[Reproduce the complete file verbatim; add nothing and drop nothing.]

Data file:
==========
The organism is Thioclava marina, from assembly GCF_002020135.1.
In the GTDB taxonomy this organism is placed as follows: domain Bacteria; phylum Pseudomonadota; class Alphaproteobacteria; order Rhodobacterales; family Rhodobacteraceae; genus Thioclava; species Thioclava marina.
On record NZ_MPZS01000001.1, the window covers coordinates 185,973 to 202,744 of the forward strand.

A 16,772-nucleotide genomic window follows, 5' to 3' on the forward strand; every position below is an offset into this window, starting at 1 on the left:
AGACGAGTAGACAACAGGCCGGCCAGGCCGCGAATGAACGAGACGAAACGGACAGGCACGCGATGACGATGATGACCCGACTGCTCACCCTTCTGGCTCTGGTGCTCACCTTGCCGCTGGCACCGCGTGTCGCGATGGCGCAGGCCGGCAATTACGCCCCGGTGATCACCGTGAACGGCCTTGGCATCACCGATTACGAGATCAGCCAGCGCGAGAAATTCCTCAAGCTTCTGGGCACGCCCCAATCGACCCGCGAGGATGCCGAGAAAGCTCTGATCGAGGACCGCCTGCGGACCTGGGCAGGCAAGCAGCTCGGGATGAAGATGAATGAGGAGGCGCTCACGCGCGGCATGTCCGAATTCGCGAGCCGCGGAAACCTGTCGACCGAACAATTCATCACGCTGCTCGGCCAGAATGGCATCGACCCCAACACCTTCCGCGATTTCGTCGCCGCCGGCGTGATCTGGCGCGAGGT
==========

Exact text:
The organism is Thioclava marina, from assembly GCF_002020135.1.
In the GTDB taxonomy this organism is placed as follows: domain Bacteria; phylum Pseudomonadota; class Alphaproteobacteria; order Rhodobacterales; family Rhodobacteraceae; genus Thioclava; species Thioclava marina.
On record NZ_MPZS01000001.1, the window covers coordinates 185,973 to 202,744 of the forward strand.

A 16,772-nucleotide genomic window follows, 5' to 3' on the forward strand; every position below is an offset into this window, starting at 1 on the left:
AGACGAGTAGACAACAGGCCGGCCAGGCCGCGAATGAACGAGACGAAACGGACAGGCACGCGATGACGATGATGACCCGACTGCTCACCCTTCTGGCTCTGGTGCTCACCTTGCCGCTGGCACCGCGTGTCGCGATGGCGCAGGCCGGCAATTACGCCCCGGTGATCACCGTGAACGGCCTTGGCATCACCGATTACGAGATCAGCCAGCGCGAGAAATTCCTCAAGCTTCTGGGCACGCCCCAATCGACCCGCGAGGATGCCGAGAAAGCTCTGATCGAGGACCGCCTGCGGACCTGGGCAGGCAAGCAGCTCGGGATGAAGATGAATGAGGAGGCGCTCACGCGCGGCATGTCCGAATTCGCGAGCCGCGGAAACCTGTCGACCGAACAATTCATCACGCTGCTCGGCCAGAATGGCATCGACCCCAACACCTTCCGCGATTTCGTCGCCGCCGGCGTGATCTGGCGCGAGGT